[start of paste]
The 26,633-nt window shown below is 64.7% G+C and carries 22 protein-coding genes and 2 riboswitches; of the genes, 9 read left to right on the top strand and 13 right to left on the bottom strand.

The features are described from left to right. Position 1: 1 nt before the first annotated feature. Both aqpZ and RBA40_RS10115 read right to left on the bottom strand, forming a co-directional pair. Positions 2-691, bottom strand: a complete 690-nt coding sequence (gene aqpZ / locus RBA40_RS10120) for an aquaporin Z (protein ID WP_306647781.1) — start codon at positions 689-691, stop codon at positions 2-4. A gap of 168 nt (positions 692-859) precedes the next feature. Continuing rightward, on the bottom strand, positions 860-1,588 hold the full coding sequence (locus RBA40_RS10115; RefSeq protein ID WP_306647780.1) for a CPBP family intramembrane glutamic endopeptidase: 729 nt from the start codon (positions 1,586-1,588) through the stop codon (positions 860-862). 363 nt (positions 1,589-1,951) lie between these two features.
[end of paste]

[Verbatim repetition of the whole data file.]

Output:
The 26,633-nt window shown below is 64.7% G+C and carries 22 protein-coding genes and 2 riboswitches; of the genes, 9 read left to right on the top strand and 13 right to left on the bottom strand.

The features are described from left to right. Position 1: 1 nt before the first annotated feature. Both aqpZ and RBA40_RS10115 read right to left on the bottom strand, forming a co-directional pair. Positions 2-691, bottom strand: a complete 690-nt coding sequence (gene aqpZ / locus RBA40_RS10120) for an aquaporin Z (protein ID WP_306647781.1) — start codon at positions 689-691, stop codon at positions 2-4. A gap of 168 nt (positions 692-859) precedes the next feature. Continuing rightward, on the bottom strand, positions 860-1,588 hold the full coding sequence (locus RBA40_RS10115; RefSeq protein ID WP_306647780.1) for a CPBP family intramembrane glutamic endopeptidase: 729 nt from the start codon (positions 1,586-1,588) through the stop codon (positions 860-862). 363 nt (positions 1,589-1,951) lie between these two features.